Event-driven architecture has been a hot topic for a while, but according to Gartner:

The lack of experience in most IT organizations for managing anything more than a basic one-to-one notification… creates major obstacles for adoption.”1

The truth is, many IT practitioners understand the advantages of event-driven architecture, but are unsure how to tackle some of the challenges they’re likely to run into before, during, and upon successful implementation.

Upgrading IT infrastructure to support real-time, event-driven interactions can be seen as difficult and risky to those in management positions. Again, Gartner says:

Leadership perception of increased risk, and a typical lack of technical skills, combine to slow down adoption of strategic event-driven systems, thus delaying some critical business innovation.”1

Being at the forefront of solutions for organizations looking to capitalize on real-time data and event-driven interactions, we can definitively say that the agility, responsiveness, and innovativeness EDA offers far outweigh the risks, especially when you are equipped with the right tools to ensure your success.

Based on our knowledge of what it takes to successfully implement EDA, Solace has developed a free, industry-recognized Event-Driven Architecture Practitioner Certification for architects and developers looking to learn, validate, and showcase their EDA skills.

What Does the Event-Driven Architecture Practitioner Certification Path Cover?

The EDA Practitioner Certification Path includes a course that gives architects and developers the fundamental knowledge and skills it takes to design and implement event-driven systems, and an exam they must pass to demonstrate their mastery of the materials. You’ll learn the basic concepts of event-driven architecture, best practices associated with event-driven methodology, and how to apply them both to your applications and infrastructure as a whole.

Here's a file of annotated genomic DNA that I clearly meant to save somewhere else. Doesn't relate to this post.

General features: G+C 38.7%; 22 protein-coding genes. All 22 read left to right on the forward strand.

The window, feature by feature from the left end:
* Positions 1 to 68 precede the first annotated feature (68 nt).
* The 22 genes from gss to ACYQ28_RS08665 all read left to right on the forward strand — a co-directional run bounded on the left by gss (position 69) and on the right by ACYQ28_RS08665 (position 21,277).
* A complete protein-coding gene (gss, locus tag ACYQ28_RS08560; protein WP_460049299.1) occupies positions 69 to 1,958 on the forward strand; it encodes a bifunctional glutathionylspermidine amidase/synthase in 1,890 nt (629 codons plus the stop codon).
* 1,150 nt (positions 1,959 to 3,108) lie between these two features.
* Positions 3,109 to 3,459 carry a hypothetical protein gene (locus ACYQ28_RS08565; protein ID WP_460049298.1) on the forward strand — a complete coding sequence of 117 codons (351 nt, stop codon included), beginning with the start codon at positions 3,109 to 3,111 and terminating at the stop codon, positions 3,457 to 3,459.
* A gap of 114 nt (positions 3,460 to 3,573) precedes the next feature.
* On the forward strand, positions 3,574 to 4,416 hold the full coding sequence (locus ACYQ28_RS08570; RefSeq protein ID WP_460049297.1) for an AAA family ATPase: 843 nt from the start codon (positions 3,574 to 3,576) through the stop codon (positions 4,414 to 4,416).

Course modules include:

  • Motivations for Being Event-Driven: Business value and applications of event-driven architecture.
  • EDA Methodology: Proven, 6-step implementation process to make the journey to event-driven architecture faster, smoother and less risky in many real-world implementations.
  • EDA Design Patterns: Patterns like publish/subscribe and request/reply, and review of concepts like eventual consistency.
  • Event-Driven Microservices: Microservices choreography vs orchestration, the saga pattern, and RESTful microservices.
  • EDA Methodology in Practice: Real-world use cases and how to select real-time candidates in your enterprise.
  • Event Streaming Foundations: Key concepts and tools for EDA success, like event portal, topic hierarchy best practices, and event mesh.

Are There Any Prerequisites?

You should be familiar with other ways of getting data moving between applications, like message-oriented middleware, RESTful APIs, service-oriented architecture, ESBs, etc.

Why is an Event-Driven Architecture Certification Important?

Event-driven architecture is a fundamental part of enabling digital transformation across all geographies and industries. The ability to get real-time data to the people and processes that need it can bring value to any organization.

Situational awareness, real-time responsiveness and informed decision-making are critical to companies looking to integrate suppliers, business partners and customers in real-time. All of these things work best when exchanges of information are event-driven.

The Event-Driven Architecture Practitioner Certification Path we have developed gives you the knowledge you need to put your event-driven skills into practice and gain support from stakeholders, and to quote Gartner one more time:

As the mastery of EDA is essential to digital business, and achieving this mastery is a multistep process, application leaders — still lacking a plan of action for strategic use of EDA — must begin now.”1

Visit solace.com/learn/certifications/ for more ways to validate your Solace knowledge and take your EDA skills to the next level.

1 Gartner, “Maturity Model For Event-Driven Architecture”, 30 November 2020, Yefim Natis, Massimo Pezzini, Keith Guttridge, W. Roy Schulte

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